Saturday, October 15, 2011

Chapter 3 of Our Book: How Do You Get Your Mail?

Hey, howdy to some new Followers of Our Life on Wheels! Welcome to Ron Buchner; welcome to Marsha and Paul Weaver of Where's Weaver?; welcome to T (Just call me T); welcome to Sheryl of Ain't For City Gals; welcome to Peter Pazucha; and welcome to Pam of Whims n Whispers. We hope you'll continue to find something of value in our blog!

For our longer-term readers, you have already been treated to Chapters 1, 2, and 8 our yet un-published book, Are You Out of Your Minds. Now here is Chapter 3, "How Do You Get Your Mail?"

One of the questions often asked of RVers is “How do you get your mail?”

Of course, each of us is different. We have met several travelers who have a daughter, a daughter-in-law, or a niece visit their home daily to pick up their mail, sort out the junk, and send the important stuff on to the travelers at some particular stop on their journey. Fulltimers sometimes actually have changed their address to that of their daughter, daughter-in-law, or niece, so the mail goes right to the long-suffering relative.

Notice that it’s always the female relative who gets this duty, never a male. Why do you suppose that is?

We wouldn’t do it this way, because that relative might want a day off, or a week for vacation, or worse, get sick. Then where is your mail, and when will you get it?

We changed our address to a professional mail forwarding service: magazines, bills, the occasional ad or political flyer, and the even more occasional personal mail like Christmas cards now go to a business in Jefferson, Oregon.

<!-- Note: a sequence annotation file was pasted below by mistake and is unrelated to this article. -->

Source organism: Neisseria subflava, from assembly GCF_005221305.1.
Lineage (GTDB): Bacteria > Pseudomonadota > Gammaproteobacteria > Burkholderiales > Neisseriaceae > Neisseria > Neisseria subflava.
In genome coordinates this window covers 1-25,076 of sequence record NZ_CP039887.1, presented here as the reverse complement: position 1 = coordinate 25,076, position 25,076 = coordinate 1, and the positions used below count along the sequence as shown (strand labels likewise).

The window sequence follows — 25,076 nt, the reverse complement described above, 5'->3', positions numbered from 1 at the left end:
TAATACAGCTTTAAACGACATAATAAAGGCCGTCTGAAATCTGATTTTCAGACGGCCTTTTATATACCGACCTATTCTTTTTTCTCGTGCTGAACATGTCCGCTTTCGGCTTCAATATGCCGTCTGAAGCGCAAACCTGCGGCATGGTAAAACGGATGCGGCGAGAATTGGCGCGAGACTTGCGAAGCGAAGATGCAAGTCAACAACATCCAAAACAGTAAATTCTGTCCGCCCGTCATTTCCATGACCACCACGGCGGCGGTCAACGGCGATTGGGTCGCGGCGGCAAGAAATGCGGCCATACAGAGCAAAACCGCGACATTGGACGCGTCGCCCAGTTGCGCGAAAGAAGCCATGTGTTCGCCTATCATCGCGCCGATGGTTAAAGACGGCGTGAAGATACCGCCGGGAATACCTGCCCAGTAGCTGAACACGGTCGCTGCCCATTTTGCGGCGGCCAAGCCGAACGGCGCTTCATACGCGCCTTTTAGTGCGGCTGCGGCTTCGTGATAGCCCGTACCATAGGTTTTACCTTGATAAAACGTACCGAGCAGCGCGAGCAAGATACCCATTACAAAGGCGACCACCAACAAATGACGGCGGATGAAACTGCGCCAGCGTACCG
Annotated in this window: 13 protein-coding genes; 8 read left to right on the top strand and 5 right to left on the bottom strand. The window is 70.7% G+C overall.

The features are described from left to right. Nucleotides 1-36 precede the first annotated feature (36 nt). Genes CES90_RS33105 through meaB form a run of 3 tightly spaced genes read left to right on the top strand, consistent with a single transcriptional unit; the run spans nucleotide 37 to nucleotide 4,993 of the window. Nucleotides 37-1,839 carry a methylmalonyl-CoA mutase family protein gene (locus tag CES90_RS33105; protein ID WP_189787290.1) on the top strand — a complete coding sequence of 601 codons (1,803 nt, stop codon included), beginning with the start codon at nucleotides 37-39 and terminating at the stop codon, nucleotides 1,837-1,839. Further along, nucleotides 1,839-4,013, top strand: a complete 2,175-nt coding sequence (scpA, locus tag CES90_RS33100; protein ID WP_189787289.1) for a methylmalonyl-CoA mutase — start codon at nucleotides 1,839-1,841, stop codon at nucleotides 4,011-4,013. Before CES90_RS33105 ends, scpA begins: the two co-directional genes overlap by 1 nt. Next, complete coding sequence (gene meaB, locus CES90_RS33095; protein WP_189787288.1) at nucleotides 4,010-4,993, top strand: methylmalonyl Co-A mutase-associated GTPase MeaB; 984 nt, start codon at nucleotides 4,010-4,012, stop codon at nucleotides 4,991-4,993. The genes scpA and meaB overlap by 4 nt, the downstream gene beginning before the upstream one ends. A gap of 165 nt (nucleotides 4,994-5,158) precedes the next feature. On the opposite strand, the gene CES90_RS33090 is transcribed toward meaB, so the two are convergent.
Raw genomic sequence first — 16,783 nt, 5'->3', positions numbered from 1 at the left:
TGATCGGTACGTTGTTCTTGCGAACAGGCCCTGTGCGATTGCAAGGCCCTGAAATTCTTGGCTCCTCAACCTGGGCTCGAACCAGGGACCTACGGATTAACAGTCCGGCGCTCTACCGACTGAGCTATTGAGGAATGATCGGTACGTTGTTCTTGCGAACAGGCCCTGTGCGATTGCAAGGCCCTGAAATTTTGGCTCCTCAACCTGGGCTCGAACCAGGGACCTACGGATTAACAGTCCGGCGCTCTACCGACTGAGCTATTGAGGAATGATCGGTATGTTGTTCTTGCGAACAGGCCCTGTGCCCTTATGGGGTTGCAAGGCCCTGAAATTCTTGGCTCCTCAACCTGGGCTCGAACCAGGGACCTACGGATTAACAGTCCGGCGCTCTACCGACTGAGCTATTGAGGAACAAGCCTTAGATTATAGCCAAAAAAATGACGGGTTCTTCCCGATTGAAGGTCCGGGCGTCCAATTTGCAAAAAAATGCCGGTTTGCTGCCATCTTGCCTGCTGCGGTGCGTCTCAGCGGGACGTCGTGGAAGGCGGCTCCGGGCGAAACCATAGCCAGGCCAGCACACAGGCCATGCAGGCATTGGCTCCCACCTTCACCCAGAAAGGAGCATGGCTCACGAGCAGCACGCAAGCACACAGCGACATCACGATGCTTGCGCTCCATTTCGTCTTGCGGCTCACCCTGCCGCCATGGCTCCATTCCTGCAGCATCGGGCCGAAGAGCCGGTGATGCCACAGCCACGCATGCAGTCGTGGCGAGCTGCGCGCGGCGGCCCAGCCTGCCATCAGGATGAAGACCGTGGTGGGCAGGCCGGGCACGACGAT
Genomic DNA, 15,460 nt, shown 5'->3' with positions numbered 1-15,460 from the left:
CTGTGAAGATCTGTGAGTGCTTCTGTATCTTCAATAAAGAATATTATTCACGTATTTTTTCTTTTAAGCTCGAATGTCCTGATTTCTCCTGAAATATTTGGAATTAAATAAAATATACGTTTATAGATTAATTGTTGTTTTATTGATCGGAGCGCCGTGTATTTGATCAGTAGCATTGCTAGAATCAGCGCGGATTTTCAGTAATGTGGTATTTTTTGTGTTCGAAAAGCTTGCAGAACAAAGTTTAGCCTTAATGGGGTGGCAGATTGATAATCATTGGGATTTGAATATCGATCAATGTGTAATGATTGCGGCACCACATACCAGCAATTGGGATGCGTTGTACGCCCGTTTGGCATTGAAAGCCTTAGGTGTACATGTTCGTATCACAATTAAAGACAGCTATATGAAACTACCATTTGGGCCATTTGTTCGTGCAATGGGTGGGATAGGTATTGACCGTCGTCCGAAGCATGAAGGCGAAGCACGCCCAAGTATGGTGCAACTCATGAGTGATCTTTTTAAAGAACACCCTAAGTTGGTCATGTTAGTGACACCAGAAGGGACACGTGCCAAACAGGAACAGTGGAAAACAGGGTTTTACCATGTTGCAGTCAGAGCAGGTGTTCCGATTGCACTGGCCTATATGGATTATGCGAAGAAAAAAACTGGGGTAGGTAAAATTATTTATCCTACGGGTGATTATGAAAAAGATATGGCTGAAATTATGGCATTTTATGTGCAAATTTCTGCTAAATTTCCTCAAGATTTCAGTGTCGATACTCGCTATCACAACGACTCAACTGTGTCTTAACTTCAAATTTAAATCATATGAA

The mail service tosses out the ads and anything we have told them we don’t want to receive. They will forward the good stuff to wherever we tell them. Some services mail on a specific day each week, some on whatever day you request.

“But where do you get your mail?”

A few RV parks will accept mail for their residents; membership parks often will do this, but many don’t. So then what? We have learned that the United States Postal Service has two Generals, the Postmaster General, of which there is only one, and General Delivery, that exists at nearly every post office in the country. All you need to tell your mail service is General Delivery and the name of the town and its Zip Code. Presto, your mail shows up and waits up to 60 days for you.

We have used General Delivery all over the country. You just have to show proof of identity (your Driver License is all you need), and they’ll hand the mail over to you.

In May of 2006, we knew we’d be traveling into Nebraska along I-80, so we had our mail sent to General Delivery, Brule, NE, 69127. Unless you have a large-scale Nebraska state map, you’ll never find Brule. If you blink while nearing Exit 117 on I-80, you’ll miss the turnoff that leads across the South Platte River to the tiny town of 650 souls.

We were a few days late getting to Brule. When I went into the post office, I said to the only person visible, “I’ll bet you’ve got some mail for me, last name LeRoy.” Her reply was, “I wondered when you’d show up!”

If you are going to use General Delivery as you travel, the big thing to remember is to have your mail sent to the smallest town in the vicinity. If you sent it to a larger city, like Phoenix, for example, how would you ever know which post office in that megalopolis to go to?

We thought we were doing just that in 2008. We were going to be in Devils Den State Park south of Fayetteville, so asked to have our mail delivered to the little dinky post office at West Fork, AR, using West Fork’s Zip Code. On the appointed day, we drove the thirty miles to West Fork, but the mail wasn’t there. That’s happened before, so we waited a couple of days before making the return trip, only to find that the mail still hadn’t arrived. The postal person asked us what Zip Code we had used. When we told him, he replied, “Well, that’s the Fayetteville office.”